As Mr. Fording's claim against the fund of the Pennsylvania company for services rendered the New Jersey company was outside these groups of claims, there immediately arose the question, Where, as a new claimant to the fund for a very considerable sum, did he stand among the other claimants with fixed preferential rights to the whole fund? Here was a real legal difficulty, for on its face his claim was directed to the fund at large. Mr. Fording answered this question when he withdrew from the grouped claimants and, taking a stand alone, claimed for his fees so much of the fund or property as would go to Clark after payment to Lanahan and other creditors. The master evidently thought that when Mr. Fording stepped outside the circle of persons to whose claims the reference was directed, he stepped outside the scope of the reference. Thereupon, after hearing Mr. Fording and making certain findings of fact, the master disallowed the claim as beyond the scope of the reference defined by this court. Then, on exceptions, the master's report went before the District Court which did two things: One, it sustained the master in dismissing the claim because not within the scope of the reference; the other, it made a finding of its own that, anyhow, Mr. Fording's claim was not a lien on the fund.

We agree with both the master and court that the claim is not within the scope of the reference in which the master was required to make specific findings in relation to claims of classified claimants. This claim is a litigous matter wholly outside the Clark-Lanahan controversy and its fund, tryable, if at all, by a court, not by a master, except perhaps on a specific reference by a court. As presented against the whole fund, Mr. Fording's claim, if allowed, would inject a new unrelated element into the Clark-Lanahan dispute and throw all other claims out of balance. His limitation of the claim to Clark's residue of the fund (of the existence of which there is grave doubt in view of the company's insolvency and the number of its preferred creditors) did not change the situation or give him a right to bring and try his action before the master on this reference.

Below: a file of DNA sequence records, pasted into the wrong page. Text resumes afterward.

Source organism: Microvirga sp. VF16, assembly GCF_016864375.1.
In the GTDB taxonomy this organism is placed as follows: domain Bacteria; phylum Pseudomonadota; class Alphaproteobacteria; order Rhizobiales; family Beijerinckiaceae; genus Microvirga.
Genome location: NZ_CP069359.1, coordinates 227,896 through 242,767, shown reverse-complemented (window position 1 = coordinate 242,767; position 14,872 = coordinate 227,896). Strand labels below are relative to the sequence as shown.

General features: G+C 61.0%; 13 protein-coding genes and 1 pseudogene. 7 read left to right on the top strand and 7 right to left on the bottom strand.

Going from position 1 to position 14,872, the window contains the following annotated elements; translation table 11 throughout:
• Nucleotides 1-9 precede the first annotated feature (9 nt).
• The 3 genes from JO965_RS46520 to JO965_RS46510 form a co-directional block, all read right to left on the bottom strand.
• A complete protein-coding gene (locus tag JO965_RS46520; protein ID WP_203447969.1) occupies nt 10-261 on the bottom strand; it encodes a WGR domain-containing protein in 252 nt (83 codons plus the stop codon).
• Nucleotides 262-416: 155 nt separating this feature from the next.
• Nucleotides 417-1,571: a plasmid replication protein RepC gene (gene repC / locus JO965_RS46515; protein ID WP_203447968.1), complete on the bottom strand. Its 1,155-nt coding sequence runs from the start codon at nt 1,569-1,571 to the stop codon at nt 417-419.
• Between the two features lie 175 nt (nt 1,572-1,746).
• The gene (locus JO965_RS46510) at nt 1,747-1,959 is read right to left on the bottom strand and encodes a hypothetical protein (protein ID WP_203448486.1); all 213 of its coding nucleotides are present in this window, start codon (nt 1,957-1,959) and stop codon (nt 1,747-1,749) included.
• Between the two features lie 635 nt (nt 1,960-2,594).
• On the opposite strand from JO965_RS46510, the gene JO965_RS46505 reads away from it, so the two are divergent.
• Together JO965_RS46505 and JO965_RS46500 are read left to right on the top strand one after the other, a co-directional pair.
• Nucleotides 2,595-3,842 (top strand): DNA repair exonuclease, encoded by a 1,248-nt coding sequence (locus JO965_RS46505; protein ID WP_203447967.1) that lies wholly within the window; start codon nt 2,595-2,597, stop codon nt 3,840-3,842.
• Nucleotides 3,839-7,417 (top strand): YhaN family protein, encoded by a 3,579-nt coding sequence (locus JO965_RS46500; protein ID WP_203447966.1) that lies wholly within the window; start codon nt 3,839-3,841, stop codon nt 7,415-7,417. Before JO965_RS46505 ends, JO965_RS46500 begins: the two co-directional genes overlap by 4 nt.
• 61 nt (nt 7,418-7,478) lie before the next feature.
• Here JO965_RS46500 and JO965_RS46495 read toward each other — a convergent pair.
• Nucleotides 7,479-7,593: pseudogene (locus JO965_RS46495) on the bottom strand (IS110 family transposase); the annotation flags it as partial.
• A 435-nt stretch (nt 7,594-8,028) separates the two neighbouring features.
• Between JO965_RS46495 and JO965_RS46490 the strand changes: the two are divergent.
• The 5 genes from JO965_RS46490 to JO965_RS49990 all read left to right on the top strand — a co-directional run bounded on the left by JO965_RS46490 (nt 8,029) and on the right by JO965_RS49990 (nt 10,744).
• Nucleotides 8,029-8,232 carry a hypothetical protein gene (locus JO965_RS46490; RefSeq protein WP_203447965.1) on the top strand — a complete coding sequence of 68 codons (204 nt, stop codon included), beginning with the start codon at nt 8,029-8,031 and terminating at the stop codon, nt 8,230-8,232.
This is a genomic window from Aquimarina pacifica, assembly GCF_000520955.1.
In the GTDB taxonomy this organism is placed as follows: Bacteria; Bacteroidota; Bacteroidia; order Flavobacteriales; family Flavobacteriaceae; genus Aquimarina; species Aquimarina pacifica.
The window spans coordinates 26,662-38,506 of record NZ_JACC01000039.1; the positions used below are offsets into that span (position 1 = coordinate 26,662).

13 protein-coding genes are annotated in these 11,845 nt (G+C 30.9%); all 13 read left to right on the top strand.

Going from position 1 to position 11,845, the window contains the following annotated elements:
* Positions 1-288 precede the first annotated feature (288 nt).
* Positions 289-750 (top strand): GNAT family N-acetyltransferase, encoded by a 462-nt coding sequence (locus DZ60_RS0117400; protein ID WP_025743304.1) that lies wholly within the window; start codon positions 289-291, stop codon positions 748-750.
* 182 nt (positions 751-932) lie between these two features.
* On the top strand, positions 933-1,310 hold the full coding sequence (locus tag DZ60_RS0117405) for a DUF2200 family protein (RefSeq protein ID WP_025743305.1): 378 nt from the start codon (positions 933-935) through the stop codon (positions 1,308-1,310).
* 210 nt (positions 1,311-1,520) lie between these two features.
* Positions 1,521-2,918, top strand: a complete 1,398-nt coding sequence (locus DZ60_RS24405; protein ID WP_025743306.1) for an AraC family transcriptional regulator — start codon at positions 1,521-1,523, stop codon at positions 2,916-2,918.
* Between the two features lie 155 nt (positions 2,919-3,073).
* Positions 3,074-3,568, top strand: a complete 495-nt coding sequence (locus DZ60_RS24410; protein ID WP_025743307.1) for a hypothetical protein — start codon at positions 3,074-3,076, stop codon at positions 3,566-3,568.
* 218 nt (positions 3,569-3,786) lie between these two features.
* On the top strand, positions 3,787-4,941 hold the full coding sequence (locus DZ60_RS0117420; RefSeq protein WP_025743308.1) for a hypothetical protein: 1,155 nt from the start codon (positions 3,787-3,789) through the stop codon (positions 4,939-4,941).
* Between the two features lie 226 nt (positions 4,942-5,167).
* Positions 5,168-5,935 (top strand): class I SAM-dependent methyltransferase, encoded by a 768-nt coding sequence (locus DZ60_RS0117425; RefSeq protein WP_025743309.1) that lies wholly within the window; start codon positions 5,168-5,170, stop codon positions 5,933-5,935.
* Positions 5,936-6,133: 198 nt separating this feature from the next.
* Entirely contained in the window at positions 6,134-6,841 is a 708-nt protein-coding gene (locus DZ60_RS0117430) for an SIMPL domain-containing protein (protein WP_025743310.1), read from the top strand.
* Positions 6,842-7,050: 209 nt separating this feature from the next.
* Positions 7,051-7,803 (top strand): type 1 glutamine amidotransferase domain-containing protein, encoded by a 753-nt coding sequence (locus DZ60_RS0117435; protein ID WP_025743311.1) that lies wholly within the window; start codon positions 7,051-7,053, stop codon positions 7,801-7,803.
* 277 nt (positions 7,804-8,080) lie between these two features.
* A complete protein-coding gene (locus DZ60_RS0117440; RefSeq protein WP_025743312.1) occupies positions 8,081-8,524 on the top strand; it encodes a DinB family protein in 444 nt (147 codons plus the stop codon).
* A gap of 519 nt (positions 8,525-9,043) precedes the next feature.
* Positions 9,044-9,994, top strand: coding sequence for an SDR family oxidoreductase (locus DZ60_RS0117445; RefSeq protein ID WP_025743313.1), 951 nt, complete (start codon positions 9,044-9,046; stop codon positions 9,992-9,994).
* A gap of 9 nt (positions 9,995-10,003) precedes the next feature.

This holding is made with the cautionary observation that while concededly the master had to find facts sufficient to determine whether Mr. Fording's claim was within the reference, all his findings of fact except those bearing on that question fell when he determined that it was outside of the reference. So, with this exception, his findings of fact and his failure to find facts in respect to this alien claim are without legal force and bind no one in the event it should be pressed in some other proceeding. When the master refused to allow the claim for the reason he gave and the court sustained his action for the same reason, it seems to us the claim passed out of court leaving nothing on which the learned trial judge could predicate his second ruling that, if otherwise presented, it would not be a lien upon the fund.

We are constrained to hold that was a ruling on a matter not then before the court and in respect to which we do not intimate an opinion.

The order of the District Court affirming the master's report on the claim of Arthur O. Fording is, on the first ground, affirmed.